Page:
Saturday, January 14, 2012

Sermon - Epiphany 3B

I used to hope that someday I’d meet a holy person who knew it all, who could tell me where to go and what to do and how to live and what to think so that I’d be the right kind of person, so I would be better, kinder, smarter, somehow different, somehow somebody else. So I am very lucky I didn’t fall into some cult for people who have trouble making up their own minds, I am lucky I didn’t get brain-washed: I am lucky I didn’t end up my life trying to be somebody else.

Because for most of the journey I had just enough faith and hope and sense that God was calling me to be myself, to find myself, through trial and error, through a lot of history and with a little hope, with the help of good friends and gentle strangers, and the sense of Gods goodness and guidance lighting the way, sometimes, not always; and after awhile I came to a sense that I was somewhere near where I should be. But it didn’t come easy, and it didn’t come simple.

It wasn’t simple for Samuel in our first lesson. He was living in difficult times, when the voice of the Lord was not often heard, when the world was noisy with other slogans and goals and Gods, and it took Samuel time to take in the voice that was different from the power and principalities he was primed to listen to, and what he finds when he listens is a voice that calls him away from living life with those powers, in those usual places. He finds he belongs to another kingdom, he must give his life to another way and vision, that he must learn to speak the truth of another viewpoint, he must learn to see things the way God sees things, he must live out God’s love, he must live out God’s life.

And in the Epistle to the Corinthians, Paul is speaking to people who are caught between visions. The popular culture in Corinth embodied the belief and action that you could use other people, their bodies, their purpose and passion, without connecting with their minds and their spirits, without linking their lives with your life; that you can serve your own ends, without being tied to other people, that in the end other people don’t mean much, don’t matter, that the power of an individuals spiritual life doesn’t touch the life of the common body.

But, as Paul writes elsewhere, If anyone is in Christ he is a new creation, part of the body of Christ, a member of the church. And that means seeing a difference, seeing a different world with different relationships between people, with different values, different visions, different voices to listen to; living in a world where everyone is conceivably a member of Christ’s body the church, a different kind of body, and that means waking up into a new world.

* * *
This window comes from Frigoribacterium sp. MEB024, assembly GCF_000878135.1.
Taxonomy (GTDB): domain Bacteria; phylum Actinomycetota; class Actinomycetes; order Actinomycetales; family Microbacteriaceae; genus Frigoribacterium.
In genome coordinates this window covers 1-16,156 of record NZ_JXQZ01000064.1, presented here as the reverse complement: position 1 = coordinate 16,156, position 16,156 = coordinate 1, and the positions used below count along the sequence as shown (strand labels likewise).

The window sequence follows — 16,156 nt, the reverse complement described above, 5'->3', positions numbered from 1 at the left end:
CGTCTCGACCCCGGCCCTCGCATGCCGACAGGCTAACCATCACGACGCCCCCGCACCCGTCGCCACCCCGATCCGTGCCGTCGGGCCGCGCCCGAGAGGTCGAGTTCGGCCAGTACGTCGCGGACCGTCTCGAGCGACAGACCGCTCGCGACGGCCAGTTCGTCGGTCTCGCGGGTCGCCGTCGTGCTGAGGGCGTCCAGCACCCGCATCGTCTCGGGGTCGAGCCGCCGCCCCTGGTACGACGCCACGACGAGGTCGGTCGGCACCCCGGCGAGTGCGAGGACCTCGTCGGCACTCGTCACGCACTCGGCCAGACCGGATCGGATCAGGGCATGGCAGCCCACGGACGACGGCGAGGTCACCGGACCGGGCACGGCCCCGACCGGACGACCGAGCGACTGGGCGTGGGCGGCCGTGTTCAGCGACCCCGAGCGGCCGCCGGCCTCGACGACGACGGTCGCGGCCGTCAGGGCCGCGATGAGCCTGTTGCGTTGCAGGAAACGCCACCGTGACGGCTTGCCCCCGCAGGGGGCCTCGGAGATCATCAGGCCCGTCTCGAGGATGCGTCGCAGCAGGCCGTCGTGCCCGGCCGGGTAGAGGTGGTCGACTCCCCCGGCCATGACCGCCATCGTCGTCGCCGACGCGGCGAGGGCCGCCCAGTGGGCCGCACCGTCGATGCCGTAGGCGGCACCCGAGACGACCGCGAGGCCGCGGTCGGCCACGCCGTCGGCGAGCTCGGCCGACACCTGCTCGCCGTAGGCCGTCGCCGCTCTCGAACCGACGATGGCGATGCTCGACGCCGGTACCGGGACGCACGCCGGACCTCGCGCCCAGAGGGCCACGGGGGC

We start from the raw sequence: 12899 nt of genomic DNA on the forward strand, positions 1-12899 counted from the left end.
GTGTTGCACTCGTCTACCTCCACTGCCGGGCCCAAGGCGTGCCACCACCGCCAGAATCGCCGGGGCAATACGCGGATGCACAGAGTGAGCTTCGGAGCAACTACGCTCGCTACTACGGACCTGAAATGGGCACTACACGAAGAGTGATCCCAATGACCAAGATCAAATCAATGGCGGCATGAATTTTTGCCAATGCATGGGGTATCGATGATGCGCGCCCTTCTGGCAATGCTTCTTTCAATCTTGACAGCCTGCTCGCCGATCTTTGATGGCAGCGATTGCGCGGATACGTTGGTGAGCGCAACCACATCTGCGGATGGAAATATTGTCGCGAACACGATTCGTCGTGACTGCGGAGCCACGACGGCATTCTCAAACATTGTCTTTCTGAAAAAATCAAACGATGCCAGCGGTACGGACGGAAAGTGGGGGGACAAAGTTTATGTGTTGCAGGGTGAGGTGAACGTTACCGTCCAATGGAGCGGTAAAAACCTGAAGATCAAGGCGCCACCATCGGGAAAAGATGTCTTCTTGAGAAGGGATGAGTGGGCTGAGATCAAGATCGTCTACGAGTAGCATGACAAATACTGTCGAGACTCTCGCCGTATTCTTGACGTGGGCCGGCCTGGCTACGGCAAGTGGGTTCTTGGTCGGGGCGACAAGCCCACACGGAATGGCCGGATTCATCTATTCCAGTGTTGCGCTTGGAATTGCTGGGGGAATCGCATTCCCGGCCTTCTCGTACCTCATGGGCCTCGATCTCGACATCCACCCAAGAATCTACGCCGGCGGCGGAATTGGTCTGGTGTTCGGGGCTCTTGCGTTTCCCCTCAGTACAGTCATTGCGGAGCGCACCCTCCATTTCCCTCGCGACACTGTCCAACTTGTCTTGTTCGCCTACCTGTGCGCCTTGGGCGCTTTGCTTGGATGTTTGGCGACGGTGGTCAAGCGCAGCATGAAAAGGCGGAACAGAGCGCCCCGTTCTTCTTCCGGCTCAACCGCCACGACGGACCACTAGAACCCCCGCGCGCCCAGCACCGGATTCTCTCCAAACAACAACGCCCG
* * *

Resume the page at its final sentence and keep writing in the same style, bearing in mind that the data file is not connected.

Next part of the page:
Simeon the New Theologian writes this a little over a thousand years ago.

We awaken in Christ’s body
as Christ awakens our bodies
and my poor hand is Christ, He enters
my foot, and is infinitely me.

I move my hand, and wonderfully
my hand becomes Christ, becomes all of Him
(for God is indivisibly 
whole, seamless in His Godhood).

I move my foot, and at once
He appears like a flash of lightening.
Do my words seem blasphemous? - Then 
Open your heart to Him

and let yourself receive the one
who is opening to you so deeply.
For if we genuinely love Him
We wake up inside Christ’s body. 

where our body, all over,
every most hidden part of it, 
is realized in joy as Him, 
and he makes us, utterly, real,

and everything that is hurt, everything
that seemed to us dark, harsh, shameful,
maimed, ugly, irreparably
damaged, is in Him transformed

and recognized as whole, as lovely,
and radiant in his light
we awaken as the Beloved 
in every last part of our body.

(Symeon the New Theologian [949-1022] translated by Stephen Mitchell)

But what does it mean to be wakened, found, seen, found out, called by God to live a new life,  and, more importantly,  if God calls us to be born into this new life of the baptized, of the body of Christ, how do we live out that calling, live into that new vision and vocation, live with that new constellation of caring and community called forth by Christ?

Here are three very tentative answers that I sometimes find helpful.

First, look at everything as if you’ve never seen it before, asking, what is this? What if everyday was the first day for the rest of your life? What if God was giving you just one day, one moment, one instant of your life to live, day by day, moment by moment, now by now? Could you learn to look at everything like you’d never seen it before, like you’d never see it again? Could you learn to love the questions even before you learned to move towards the answers, knowing that God was in the questions as well as the answers? Could you look at everything as if it might be a gift from God, a gift to God, that was waiting to be discovered, uncovered, right now?